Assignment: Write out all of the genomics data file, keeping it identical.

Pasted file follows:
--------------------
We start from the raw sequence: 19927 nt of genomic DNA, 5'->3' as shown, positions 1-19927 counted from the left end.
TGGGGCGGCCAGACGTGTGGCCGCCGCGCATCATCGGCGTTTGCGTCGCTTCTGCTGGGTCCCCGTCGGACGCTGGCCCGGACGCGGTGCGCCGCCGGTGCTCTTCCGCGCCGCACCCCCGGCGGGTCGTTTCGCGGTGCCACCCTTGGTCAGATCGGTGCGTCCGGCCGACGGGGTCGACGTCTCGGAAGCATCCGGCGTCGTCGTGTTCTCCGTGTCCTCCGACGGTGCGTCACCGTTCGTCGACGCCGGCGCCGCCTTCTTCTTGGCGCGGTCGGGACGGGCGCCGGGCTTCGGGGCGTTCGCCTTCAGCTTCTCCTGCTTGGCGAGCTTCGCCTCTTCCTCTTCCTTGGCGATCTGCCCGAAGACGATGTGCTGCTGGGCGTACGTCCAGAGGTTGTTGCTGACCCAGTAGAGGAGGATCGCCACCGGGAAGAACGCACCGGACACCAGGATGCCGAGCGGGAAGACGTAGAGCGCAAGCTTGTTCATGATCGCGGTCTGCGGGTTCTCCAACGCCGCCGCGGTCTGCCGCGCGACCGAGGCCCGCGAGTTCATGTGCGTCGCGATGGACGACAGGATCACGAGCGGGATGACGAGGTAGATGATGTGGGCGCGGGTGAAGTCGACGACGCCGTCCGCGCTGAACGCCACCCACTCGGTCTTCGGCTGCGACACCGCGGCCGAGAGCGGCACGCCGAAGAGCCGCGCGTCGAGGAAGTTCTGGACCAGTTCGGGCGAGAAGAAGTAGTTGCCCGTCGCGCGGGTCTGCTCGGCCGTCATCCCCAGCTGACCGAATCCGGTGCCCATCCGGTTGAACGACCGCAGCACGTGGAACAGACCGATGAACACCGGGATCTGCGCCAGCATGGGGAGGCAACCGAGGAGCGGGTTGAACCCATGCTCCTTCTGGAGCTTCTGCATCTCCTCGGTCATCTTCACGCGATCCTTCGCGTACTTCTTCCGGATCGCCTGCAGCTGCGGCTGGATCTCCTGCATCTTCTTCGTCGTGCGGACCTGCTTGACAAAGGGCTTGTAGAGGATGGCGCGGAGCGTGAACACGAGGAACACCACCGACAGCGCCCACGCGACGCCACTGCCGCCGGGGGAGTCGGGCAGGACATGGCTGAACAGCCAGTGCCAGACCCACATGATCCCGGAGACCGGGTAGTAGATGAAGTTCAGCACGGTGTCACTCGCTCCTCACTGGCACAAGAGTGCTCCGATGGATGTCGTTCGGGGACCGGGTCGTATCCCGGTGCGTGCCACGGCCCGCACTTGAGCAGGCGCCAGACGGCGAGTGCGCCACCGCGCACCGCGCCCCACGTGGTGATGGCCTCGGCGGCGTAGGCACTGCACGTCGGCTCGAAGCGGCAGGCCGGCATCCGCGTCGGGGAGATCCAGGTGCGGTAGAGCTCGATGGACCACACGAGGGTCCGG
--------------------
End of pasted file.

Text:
We start from the raw sequence: 19927 nt of genomic DNA, 5'->3' as shown, positions 1-19927 counted from the left end.
TGGGGCGGCCAGACGTGTGGCCGCCGCGCATCATCGGCGTTTGCGTCGCTTCTGCTGGGTCCCCGTCGGACGCTGGCCCGGACGCGGTGCGCCGCCGGTGCTCTTCCGCGCCGCACCCCCGGCGGGTCGTTTCGCGGTGCCACCCTTGGTCAGATCGGTGCGTCCGGCCGACGGGGTCGACGTCTCGGAAGCATCCGGCGTCGTCGTGTTCTCCGTGTCCTCCGACGGTGCGTCACCGTTCGTCGACGCCGGCGCCGCCTTCTTCTTGGCGCGGTCGGGACGGGCGCCGGGCTTCGGGGCGTTCGCCTTCAGCTTCTCCTGCTTGGCGAGCTTCGCCTCTTCCTCTTCCTTGGCGATCTGCCCGAAGACGATGTGCTGCTGGGCGTACGTCCAGAGGTTGTTGCTGACCCAGTAGAGGAGGATCGCCACCGGGAAGAACGCACCGGACACCAGGATGCCGAGCGGGAAGACGTAGAGCGCAAGCTTGTTCATGATCGCGGTCTGCGGGTTCTCCAACGCCGCCGCGGTCTGCCGCGCGACCGAGGCCCGCGAGTTCATGTGCGTCGCGATGGACGACAGGATCACGAGCGGGATGACGAGGTAGATGATGTGGGCGCGGGTGAAGTCGACGACGCCGTCCGCGCTGAACGCCACCCACTCGGTCTTCGGCTGCGACACCGCGGCCGAGAGCGGCACGCCGAAGAGCCGCGCGTCGAGGAAGTTCTGGACCAGTTCGGGCGAGAAGAAGTAGTTGCCCGTCGCGCGGGTCTGCTCGGCCGTCATCCCCAGCTGACCGAATCCGGTGCCCATCCGGTTGAACGACCGCAGCACGTGGAACAGACCGATGAACACCGGGATCTGCGCCAGCATGGGGAGGCAACCGAGGAGCGGGTTGAACCCATGCTCCTTCTGGAGCTTCTGCATCTCCTCGGTCATCTTCACGCGATCCTTCGCGTACTTCTTCCGGATCGCCTGCAGCTGCGGCTGGATCTCCTGCATCTTCTTCGTCGTGCGGACCTGCTTGACAAAGGGCTTGTAGAGGATGGCGCGGAGCGTGAACACGAGGAACACCACCGACAGCGCCCACGCGACGCCACTGCCGCCGGGGGAGTCGGGCAGGACATGGCTGAACAGCCAGTGCCAGACCCACATGATCCCGGAGACCGGGTAGTAGATGAAGTTCAGCACGGTGTCACTCGCTCCTCACTGGCACAAGAGTGCTCCGATGGATGTCGTTCGGGGACCGGGTCGTATCCCGGTGCGTGCCACGGCCCGCACTTGAGCAGGCGCCAGACGGCGAGTGCGCCACCGCGCACCGCGCCCCACGTGGTGATGGCCTCGGCGGCGTAGGCACTGCACGTCGGCTCGAAGCGGCAGGCCGGCATCCGCGTCGGGGAGATCCAGGTGCGGTAGAGCTCGATGGACCACACGAGGGTCCGG